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Reviews: 3 mysteries for summer reading

Associated Press
This book cover image released by Grand Central Publishing shows "The Last Minute," by Jeff Abbott. (AP Photo/Grand Central Publishing)
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This book cover image released by Grand Central Publishing shows "The Last Minute," by Jeff Abbott. (AP …

"The Last Minute" (Grand Central Publishing), by Jeff Abbott

What would you do to save your son?

Sam Capra experienced betrayal and loss in Jeff Abbott's "Adrenaline." In Abbott's new thriller, "The Last Minute," Capra's wife is in a coma and he is desperate to find his infant son. An ex-CIA agent, Capra has the skills and resources for the search.

The kidnappers are part of a cartel called the Novem Soles (Nine Suns), and they have their hands in law enforcement and government agencies around the world. They even have allies in the CIA.

Capra is also confronted with a moral dilemma: The ransom demand isn't for money, but for the execution of an innocent person. Deliver proof of this man's death and Capra can have his son back. He cannot count on his former allies for assistance, and his new boss is in hiding with a price on her head. It doesn't matter why the Novem Soles want this man dead. All that matters to Capra is the opportunity to get his son back.

Abbott is one of the best thriller writers in the business, and he delivers action and complex characters in an explosive cocktail. The next Capra novel cannot come fast enough.

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"Discretion" (Touchstone), by Allison Leotta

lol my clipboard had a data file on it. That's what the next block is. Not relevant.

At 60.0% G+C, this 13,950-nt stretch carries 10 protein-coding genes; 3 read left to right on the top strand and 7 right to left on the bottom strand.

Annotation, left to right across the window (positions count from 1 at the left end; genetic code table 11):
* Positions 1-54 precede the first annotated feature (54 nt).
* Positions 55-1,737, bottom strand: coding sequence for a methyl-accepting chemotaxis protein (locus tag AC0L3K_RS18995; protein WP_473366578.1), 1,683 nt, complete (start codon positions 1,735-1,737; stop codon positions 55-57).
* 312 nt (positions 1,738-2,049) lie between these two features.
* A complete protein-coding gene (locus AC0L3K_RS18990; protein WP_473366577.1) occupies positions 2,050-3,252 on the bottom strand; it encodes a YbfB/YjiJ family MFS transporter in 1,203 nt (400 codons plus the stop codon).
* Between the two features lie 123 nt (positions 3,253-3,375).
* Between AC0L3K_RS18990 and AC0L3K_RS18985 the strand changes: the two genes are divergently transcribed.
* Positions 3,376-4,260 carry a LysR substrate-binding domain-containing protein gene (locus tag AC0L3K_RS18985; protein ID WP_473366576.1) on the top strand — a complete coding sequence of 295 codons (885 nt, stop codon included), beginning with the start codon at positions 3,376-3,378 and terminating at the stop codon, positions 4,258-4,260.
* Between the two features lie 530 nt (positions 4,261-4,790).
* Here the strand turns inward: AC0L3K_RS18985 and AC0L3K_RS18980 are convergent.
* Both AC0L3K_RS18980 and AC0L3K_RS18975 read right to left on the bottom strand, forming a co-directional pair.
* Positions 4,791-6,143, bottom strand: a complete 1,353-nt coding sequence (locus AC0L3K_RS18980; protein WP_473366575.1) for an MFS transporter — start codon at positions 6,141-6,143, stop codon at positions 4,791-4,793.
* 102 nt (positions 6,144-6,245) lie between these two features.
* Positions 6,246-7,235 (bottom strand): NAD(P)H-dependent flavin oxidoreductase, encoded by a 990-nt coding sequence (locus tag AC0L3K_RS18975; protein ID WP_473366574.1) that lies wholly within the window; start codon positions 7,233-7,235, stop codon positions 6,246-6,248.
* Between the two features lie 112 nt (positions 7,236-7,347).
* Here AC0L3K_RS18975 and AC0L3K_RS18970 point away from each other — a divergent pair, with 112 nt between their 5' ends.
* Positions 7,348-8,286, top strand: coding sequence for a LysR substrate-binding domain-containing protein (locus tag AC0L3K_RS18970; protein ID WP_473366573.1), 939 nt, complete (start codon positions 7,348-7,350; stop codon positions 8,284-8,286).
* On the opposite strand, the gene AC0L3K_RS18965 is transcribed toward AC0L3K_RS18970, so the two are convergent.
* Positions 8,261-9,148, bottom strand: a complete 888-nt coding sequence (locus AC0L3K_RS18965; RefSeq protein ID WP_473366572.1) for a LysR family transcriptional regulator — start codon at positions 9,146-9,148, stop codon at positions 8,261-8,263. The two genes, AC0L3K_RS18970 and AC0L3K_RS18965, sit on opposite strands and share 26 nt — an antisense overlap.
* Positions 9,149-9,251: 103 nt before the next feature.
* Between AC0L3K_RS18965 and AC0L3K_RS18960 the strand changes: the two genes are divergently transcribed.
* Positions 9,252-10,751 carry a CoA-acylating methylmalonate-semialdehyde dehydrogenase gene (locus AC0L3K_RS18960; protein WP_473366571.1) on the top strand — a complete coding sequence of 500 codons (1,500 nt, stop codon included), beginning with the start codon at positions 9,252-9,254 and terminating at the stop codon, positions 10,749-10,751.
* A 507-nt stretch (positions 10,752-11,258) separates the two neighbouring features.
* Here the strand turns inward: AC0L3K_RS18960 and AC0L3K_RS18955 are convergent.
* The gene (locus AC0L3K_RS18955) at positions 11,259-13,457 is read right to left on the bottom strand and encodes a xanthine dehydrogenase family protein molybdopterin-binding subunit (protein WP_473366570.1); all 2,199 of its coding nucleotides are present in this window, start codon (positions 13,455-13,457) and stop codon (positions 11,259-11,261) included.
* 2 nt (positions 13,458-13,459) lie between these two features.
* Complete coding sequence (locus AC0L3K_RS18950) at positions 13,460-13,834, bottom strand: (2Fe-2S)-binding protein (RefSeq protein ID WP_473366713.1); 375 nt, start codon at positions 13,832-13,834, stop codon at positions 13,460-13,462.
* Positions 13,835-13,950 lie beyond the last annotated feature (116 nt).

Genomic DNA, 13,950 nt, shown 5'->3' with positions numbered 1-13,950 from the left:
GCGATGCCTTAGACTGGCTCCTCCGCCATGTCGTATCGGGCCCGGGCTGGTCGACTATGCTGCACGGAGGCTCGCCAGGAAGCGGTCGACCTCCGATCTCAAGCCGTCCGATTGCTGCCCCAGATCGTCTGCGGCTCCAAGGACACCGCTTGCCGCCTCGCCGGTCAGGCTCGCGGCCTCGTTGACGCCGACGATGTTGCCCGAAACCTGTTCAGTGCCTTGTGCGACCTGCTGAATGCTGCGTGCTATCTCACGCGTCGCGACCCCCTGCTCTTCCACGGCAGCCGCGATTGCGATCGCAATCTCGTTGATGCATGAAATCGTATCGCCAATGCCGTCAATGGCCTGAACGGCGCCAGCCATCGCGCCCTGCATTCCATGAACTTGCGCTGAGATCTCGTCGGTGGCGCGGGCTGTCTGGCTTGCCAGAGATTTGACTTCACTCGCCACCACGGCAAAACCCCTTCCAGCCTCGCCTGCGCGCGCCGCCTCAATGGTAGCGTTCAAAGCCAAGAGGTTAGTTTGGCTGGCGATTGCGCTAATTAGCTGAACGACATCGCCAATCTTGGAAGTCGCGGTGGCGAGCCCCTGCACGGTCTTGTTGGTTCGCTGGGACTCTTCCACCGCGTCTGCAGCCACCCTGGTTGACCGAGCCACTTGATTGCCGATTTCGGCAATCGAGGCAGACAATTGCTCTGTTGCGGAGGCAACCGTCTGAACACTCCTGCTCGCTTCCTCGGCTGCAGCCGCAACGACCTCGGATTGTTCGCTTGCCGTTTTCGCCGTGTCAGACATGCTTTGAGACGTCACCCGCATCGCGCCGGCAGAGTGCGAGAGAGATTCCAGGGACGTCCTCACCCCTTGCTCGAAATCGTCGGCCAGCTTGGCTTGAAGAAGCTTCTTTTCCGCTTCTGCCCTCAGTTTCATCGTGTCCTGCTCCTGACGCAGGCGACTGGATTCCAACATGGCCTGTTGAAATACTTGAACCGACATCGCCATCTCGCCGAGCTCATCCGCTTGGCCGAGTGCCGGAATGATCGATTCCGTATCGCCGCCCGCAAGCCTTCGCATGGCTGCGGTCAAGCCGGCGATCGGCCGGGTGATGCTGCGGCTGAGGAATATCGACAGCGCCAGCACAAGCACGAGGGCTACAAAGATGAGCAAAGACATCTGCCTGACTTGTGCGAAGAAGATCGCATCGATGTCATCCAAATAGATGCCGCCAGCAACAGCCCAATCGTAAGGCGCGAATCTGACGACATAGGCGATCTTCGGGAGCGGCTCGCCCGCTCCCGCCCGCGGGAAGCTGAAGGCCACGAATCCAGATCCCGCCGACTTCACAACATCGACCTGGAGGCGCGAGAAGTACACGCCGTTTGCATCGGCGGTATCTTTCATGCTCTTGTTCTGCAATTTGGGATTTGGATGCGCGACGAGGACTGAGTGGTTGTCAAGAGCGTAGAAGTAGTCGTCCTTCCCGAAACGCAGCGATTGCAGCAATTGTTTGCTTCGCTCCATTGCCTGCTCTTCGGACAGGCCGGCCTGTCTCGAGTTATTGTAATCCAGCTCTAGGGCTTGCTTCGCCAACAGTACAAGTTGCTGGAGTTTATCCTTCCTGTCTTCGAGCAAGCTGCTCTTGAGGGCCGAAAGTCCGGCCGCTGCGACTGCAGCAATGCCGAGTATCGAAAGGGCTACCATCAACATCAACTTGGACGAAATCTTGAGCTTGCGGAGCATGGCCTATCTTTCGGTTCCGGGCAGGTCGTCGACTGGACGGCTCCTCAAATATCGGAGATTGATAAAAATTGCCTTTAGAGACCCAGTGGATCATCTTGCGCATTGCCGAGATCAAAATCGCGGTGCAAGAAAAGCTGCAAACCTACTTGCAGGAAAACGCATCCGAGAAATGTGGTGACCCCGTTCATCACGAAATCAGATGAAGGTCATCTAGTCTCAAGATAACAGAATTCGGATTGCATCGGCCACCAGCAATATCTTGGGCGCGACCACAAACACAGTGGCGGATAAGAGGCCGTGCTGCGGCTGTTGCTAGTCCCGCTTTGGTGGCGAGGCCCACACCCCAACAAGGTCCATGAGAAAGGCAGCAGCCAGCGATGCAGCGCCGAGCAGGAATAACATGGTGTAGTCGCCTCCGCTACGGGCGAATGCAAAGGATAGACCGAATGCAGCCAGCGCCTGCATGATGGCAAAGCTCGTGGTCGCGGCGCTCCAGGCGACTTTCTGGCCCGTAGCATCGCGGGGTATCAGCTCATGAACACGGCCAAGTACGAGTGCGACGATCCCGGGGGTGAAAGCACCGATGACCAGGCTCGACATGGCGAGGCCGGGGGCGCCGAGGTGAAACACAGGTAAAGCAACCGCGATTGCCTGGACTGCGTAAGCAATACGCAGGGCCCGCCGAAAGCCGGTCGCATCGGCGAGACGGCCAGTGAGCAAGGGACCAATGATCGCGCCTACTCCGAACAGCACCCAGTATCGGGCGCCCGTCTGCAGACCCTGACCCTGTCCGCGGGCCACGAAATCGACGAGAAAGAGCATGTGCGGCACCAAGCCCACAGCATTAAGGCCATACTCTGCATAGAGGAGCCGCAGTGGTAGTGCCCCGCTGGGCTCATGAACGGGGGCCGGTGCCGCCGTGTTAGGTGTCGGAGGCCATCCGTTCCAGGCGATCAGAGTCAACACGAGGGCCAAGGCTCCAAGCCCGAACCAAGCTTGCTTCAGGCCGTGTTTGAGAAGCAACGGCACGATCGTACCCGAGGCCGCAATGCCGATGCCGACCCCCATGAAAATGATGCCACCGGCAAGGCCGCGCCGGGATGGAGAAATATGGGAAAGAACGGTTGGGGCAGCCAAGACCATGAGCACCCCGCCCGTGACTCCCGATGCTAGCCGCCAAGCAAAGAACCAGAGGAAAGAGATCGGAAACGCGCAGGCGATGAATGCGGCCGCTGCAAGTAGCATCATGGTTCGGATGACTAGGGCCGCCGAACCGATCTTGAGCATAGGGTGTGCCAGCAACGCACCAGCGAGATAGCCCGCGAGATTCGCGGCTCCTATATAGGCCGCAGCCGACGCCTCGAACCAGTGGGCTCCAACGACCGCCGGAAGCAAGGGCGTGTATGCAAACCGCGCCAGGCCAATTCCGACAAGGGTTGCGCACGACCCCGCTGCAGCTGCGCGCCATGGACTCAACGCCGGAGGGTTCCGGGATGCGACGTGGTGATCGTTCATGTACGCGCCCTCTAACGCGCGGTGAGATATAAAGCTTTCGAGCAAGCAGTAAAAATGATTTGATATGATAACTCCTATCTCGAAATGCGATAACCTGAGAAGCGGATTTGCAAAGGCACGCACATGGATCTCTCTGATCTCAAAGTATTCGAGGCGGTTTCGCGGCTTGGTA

Sex and politics collide in "Discretion," an intriguing new thriller from Allison Leotta.

A high-priced escort arrives at the U.S. Capitol for a rendezvous with one of her regular clients, a long-term Congressman. A short time later, she falls to her death from the balcony.

Anna Curtis works for the U.S. Attorney's office and Jack Bailey, the chief homicide prosecutor, is her boyfriend, though their colleagues are kept in the dark about their relationship. Their joint investigation quickly hits a wall. Congressional attorneys are afraid of legislative secrets leaking, and other clients of the escort service don't want their activities revealed to their spouses.

Leotta, a federal former prosecutor, writes with authority and authenticity. Imagine one of the best episodes of the TV series "Law and Order: Special Victims Unit," but set in Washington, D.C., instead of New York City.

Besides the realistic feel of the courtroom machinations, Leotta also takes readers on a journey inside the elite of Washington and the world of escort services. How can such an obvious prostitution enterprise operate immune from the law?

Curtis and Bailey find their relationship tested as people in power will use everything and everyone at their disposal to keep their private lives a secret.

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"The Last Refuge: a Dewey Andreas Novel" (St. Martin's Press), by Ben Coes

Ben Coes has created a hero who ranks with the protagonists in a Vince Flynn or Brad Thor thriller.

Dewey Andreas is a former SEAL who was forced out of active duty. When his life was in peril, a team of Israeli commandos led by Kohl Meir saved him. When Meir uncovers irrefutable evidence that Iran has developed a nuclear device and plans to detonate it in Tel Aviv, he goes to Dewey for help.

Dewey and Kohl develop a plan to sneak into Iran and destroy its nuclear facility. An officer high up in the Iranian government learns of the plan and captures Kohl. Dewey must rescue his friend — and save the world.

"The Last Refuge" is a winner, and it will keep readers turning the pages.

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